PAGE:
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Natural Tunnel perfect for those who ‘love’ the outdoors

Pam Cox • Aug 1, 2019 at 11:00 AM

Purchased in 1967 by the Commonwealth of Virginia, Natural Tunnel State Park today serves more than 200,000 visitors annually, producing a $3.1 million economic impact, according to Robert Chapman, park manager at Natural Tunnel State Park.

With a history dating back to 1750, Natural Tunnel has an illustrious story, which is best chronicled in Tony Scales’ book, “Natural Tunnel: Nature’s Marvel in Stone.” The Commonwealth purchased Natural Tunnel from the Natural Tunnel and Caverns and Chasm Corporation, which incorporated in 1928. Over the years, the company made numerous improvements to the area including construction of the Natural Tunnel Lodge in 1939. The Lodge included a restaurant, gift shop and eight guest rooms. According to Scales’ book, the rooms were “fitted with the latest style and designs in furnishings. Each room had a Beautyrest mattress, individual tile bath and circulating hot water for the comfort of the occupant.”

The original property purchased by the Commonwealth only included the lodge and 100 surrounding acres. Four years later in 1971, Natural Tunnel was officially opened to the public as a park and included a campground and picnic area. The Natural Tunnel Lodge was later converted into a visitor’s center and museum.

For those unfamiliar with Natural Tunnel, its most prominent feature is the 850-foot long and 10-story high tunnel. What makes the tunnel even more fascinating is that a railroad has run through the formation since the late 1880s, carrying both coal and passengers. Today, Norfolk-Southern owns and operates the track, with coal trains passing daily through the tunnel.

The tunnel was naturally carved through a limestone ridge over thousands of years. William Jennings Bryan called it the “Eighth Wonder of the World.” Additional scenic features include a wide chasm between steep stone walls surrounded by several pinnacles.

In the last 48 years, the park has seen tremendous growth and encompasses almost 1,000 acres.

One of the park’s most significant additions was created in 1989 - an alpine chairlift that takes visitors down to the floor of the tunnel. Norfolk Southern Railroad later donated funds to construct a boardwalk that takes visitors almost to the mouth of the cave.

For many years, visitors were allowed to walk through the tunnel, but railroad safety concerns brought an end to that practice. Limited access to the tunnel is still available through the park’s popular “Stockcreek Passage” hike, which takes visitors through Stock Creek into the mouth of Natural Tunnel and along the creek bed.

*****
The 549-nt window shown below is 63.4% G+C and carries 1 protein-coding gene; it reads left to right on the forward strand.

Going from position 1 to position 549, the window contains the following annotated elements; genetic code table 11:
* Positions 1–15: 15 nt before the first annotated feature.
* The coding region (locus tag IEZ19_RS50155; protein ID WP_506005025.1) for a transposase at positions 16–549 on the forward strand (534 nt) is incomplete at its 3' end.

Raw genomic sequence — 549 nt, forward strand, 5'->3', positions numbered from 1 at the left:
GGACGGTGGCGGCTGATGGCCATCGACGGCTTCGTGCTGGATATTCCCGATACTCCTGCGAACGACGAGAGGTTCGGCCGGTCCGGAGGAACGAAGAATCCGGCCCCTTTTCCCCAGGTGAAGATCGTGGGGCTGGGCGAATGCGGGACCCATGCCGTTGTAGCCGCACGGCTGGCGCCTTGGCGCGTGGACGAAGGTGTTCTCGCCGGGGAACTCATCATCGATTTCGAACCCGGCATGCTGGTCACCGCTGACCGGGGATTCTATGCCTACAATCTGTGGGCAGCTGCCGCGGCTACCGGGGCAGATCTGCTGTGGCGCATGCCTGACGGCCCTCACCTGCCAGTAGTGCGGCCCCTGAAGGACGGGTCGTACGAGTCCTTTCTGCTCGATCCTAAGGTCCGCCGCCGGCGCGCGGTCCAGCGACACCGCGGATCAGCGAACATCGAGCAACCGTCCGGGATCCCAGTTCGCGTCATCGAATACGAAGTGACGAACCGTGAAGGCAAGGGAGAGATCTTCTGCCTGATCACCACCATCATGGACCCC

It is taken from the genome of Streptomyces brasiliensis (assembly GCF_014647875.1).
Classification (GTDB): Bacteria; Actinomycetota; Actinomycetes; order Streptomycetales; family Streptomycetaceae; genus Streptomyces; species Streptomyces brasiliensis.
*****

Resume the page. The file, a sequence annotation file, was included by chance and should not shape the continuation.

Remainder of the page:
Additional amenities to Natural Tunnel today include an amphitheater, swimming pool with a 100-foot slide, two campgrounds, 14 cabins, a visitor center, camp store, and eight miles of hiking trails. The camping area has 34 water and electric hookups and four primitive Yurts, which were built two years ago.

Built in 1998, the Cove Ridge Center serves both as an educational center and multi-purpose meeting area with kitchen facilities that can accommodate large groups. Adjacent to Cove Ridge are the Powell and Clinch Lodges that can house 48 visitors.

Through a partnership with the Daniel Boone Wilderness Trail Association, Natural Tunnel oversees two important historical interpretative centers along the Daniel Boone Wilderness Trail - the John Anderson Blockhouse and the newly-opened Daniel Boone Wilderness Trail Interpretative Center. Built on a knoll overlooking Rye Cove, the Blockhouse is open to visitors on the weekends May through October.

Located at 371 Technology Trail in Duffield, the Daniel Boone Interpretative Center is open every day in the summer from 10 a.m. to 6 p.m. with free admission. Visitors receive a great visualization tour of what it was like for the thousands of migrants who traveled westward on the Daniel Boone Wilderness Trail.

Throughout the summer, Natural Tunnel offers varied daily programming, from caving, kayaking and hiking to star gazing. The last weekend of the month during the summer, the park features its popular “Lighting of the Tunnel” with music down on the boardwalk at the mouth of the tunnel. The last Sunday is Pickin’ in the Park where visitors can hear talented local musicians.

Featured annual events include The Frontier Muster & Trade Faire, Railroad Day, Harvest Festival, Papa Joe Smiddy Mountain Music Fest, and the Christmas holiday “Lighting of the Tunnel.” Natural Tunnel State Park is a short drive from Kingsport and the surrounding Tri-Cities and Southwest Virginia.

Natural Tunnel is also one of Scott County Tourism’s “LOVE” Partners in the “50 Years of Love” celebration. From now until August 10, the park is offering a dollar off the chairlift ride on Fridays ONLY. Make sure to mention the word “Love” to receive the discount.

For more information, visit www.dcr.virginia.gov/state-parks/natural-tunnel.

Community contributor Pam Cox is Director of Scott County Tourism.